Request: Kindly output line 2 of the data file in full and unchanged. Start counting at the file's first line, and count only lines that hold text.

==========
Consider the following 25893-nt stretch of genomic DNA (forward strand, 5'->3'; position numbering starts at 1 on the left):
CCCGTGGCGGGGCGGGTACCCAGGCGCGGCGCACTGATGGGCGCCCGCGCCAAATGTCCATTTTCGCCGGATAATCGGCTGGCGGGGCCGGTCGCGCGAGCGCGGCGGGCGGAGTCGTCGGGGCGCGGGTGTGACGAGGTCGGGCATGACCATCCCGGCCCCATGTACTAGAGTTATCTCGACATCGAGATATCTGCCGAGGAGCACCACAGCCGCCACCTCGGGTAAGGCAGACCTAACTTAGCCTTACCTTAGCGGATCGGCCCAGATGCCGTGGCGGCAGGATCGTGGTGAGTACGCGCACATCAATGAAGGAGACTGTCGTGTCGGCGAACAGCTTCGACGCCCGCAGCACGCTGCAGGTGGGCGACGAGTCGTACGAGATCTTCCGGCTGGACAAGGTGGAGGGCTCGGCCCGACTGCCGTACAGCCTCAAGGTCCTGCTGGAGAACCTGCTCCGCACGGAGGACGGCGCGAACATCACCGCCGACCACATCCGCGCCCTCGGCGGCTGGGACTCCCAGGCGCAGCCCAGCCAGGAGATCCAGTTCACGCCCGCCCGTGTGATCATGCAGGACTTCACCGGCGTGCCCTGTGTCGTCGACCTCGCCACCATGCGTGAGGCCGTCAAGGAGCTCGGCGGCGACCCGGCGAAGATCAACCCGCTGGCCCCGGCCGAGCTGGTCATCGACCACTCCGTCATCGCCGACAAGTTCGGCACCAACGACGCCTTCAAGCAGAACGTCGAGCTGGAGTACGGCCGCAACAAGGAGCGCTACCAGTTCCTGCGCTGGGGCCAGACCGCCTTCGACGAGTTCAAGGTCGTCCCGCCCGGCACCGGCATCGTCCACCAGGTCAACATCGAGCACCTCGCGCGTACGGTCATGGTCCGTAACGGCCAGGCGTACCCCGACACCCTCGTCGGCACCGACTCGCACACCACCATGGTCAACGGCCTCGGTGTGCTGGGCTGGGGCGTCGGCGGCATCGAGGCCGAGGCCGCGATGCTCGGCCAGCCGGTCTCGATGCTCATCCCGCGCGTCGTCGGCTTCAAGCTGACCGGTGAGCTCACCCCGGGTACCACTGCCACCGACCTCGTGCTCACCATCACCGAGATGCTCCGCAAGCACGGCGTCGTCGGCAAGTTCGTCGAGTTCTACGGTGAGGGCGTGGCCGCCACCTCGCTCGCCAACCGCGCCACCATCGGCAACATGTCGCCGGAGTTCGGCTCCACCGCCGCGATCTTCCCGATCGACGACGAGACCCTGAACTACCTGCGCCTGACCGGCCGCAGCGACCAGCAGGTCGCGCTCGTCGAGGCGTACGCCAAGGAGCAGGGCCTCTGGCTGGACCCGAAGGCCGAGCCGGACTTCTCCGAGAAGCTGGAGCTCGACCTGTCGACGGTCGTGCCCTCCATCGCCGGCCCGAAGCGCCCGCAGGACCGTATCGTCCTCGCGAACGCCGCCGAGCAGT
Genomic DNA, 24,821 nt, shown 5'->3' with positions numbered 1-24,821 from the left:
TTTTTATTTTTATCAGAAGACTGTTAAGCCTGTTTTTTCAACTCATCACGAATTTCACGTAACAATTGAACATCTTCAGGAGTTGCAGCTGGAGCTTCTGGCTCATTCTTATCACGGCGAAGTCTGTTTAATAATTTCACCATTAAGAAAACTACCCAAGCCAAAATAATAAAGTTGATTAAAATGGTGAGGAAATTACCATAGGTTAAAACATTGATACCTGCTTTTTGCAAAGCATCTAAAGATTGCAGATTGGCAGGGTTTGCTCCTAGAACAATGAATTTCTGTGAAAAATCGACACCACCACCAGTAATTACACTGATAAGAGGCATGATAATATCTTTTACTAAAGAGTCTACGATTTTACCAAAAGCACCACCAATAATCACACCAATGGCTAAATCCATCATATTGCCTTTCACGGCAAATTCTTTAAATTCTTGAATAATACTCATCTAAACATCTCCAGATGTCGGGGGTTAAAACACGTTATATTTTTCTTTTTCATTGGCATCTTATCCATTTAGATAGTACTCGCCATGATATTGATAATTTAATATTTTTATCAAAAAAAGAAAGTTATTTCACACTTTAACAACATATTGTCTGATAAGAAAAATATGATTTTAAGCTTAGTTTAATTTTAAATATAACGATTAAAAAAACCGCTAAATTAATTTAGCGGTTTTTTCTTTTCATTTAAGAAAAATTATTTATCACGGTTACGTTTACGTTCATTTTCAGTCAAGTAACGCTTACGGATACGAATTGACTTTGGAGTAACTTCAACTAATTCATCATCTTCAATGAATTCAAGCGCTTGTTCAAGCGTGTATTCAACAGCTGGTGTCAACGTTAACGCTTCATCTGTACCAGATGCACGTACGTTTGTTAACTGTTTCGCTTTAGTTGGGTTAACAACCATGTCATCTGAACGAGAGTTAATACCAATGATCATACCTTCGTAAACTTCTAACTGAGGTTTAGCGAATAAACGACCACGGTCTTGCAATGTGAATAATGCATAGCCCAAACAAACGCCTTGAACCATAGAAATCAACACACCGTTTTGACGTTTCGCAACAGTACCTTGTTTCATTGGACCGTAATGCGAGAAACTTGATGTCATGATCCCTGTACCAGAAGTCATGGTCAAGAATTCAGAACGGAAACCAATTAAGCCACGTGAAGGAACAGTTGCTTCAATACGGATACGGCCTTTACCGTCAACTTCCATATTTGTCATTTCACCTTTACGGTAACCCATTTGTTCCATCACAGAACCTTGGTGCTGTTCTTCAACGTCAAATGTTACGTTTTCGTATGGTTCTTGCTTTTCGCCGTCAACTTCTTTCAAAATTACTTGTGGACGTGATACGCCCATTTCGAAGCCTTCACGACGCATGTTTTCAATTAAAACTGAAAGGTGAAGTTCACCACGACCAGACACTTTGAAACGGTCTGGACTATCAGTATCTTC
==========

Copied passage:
CCCGTGGCGGGGCGGGTACCCAGGCGCGGCGCACTGATGGGCGCCCGCGCCAAATGTCCATTTTCGCCGGATAATCGGCTGGCGGGGCCGGTCGCGCGAGCGCGGCGGGCGGAGTCGTCGGGGCGCGGGTGTGACGAGGTCGGGCATGACCATCCCGGCCCCATGTACTAGAGTTATCTCGACATCGAGATATCTGCCGAGGAGCACCACAGCCGCCACCTCGGGTAAGGCAGACCTAACTTAGCCTTACCTTAGCGGATCGGCCCAGATGCCGTGGCGGCAGGATCGTGGTGAGTACGCGCACATCAATGAAGGAGACTGTCGTGTCGGCGAACAGCTTCGACGCCCGCAGCACGCTGCAGGTGGGCGACGAGTCGTACGAGATCTTCCGGCTGGACAAGGTGGAGGGCTCGGCCCGACTGCCGTACAGCCTCAAGGTCCTGCTGGAGAACCTGCTCCGCACGGAGGACGGCGCGAACATCACCGCCGACCACATCCGCGCCCTCGGCGGCTGGGACTCCCAGGCGCAGCCCAGCCAGGAGATCCAGTTCACGCCCGCCCGTGTGATCATGCAGGACTTCACCGGCGTGCCCTGTGTCGTCGACCTCGCCACCATGCGTGAGGCCGTCAAGGAGCTCGGCGGCGACCCGGCGAAGATCAACCCGCTGGCCCCGGCCGAGCTGGTCATCGACCACTCCGTCATCGCCGACAAGTTCGGCACCAACGACGCCTTCAAGCAGAACGTCGAGCTGGAGTACGGCCGCAACAAGGAGCGCTACCAGTTCCTGCGCTGGGGCCAGACCGCCTTCGACGAGTTCAAGGTCGTCCCGCCCGGCACCGGCATCGTCCACCAGGTCAACATCGAGCACCTCGCGCGTACGGTCATGGTCCGTAACGGCCAGGCGTACCCCGACACCCTCGTCGGCACCGACTCGCACACCACCATGGTCAACGGCCTCGGTGTGCTGGGCTGGGGCGTCGGCGGCATCGAGGCCGAGGCCGCGATGCTCGGCCAGCCGGTCTCGATGCTCATCCCGCGCGTCGTCGGCTTCAAGCTGACCGGTGAGCTCACCCCGGGTACCACTGCCACCGACCTCGTGCTCACCATCACCGAGATGCTCCGCAAGCACGGCGTCGTCGGCAAGTTCGTCGAGTTCTACGGTGAGGGCGTGGCCGCCACCTCGCTCGCCAACCGCGCCACCATCGGCAACATGTCGCCGGAGTTCGGCTCCACCGCCGCGATCTTCCCGATCGACGACGAGACCCTGAACTACCTGCGCCTGACCGGCCGCAGCGACCAGCAGGTCGCGCTCGTCGAGGCGTACGCCAAGGAGCAGGGCCTCTGGCTGGACCCGAAGGCCGAGCCGGACTTCTCCGAGAAGCTGGAGCTCGACCTGTCGACGGTCGTGCCCTCCATCGCCGGCCCGAAGCGCCCGCAGGACCGTATCGTCCTCGCGAACGCCGCCGAGCAGT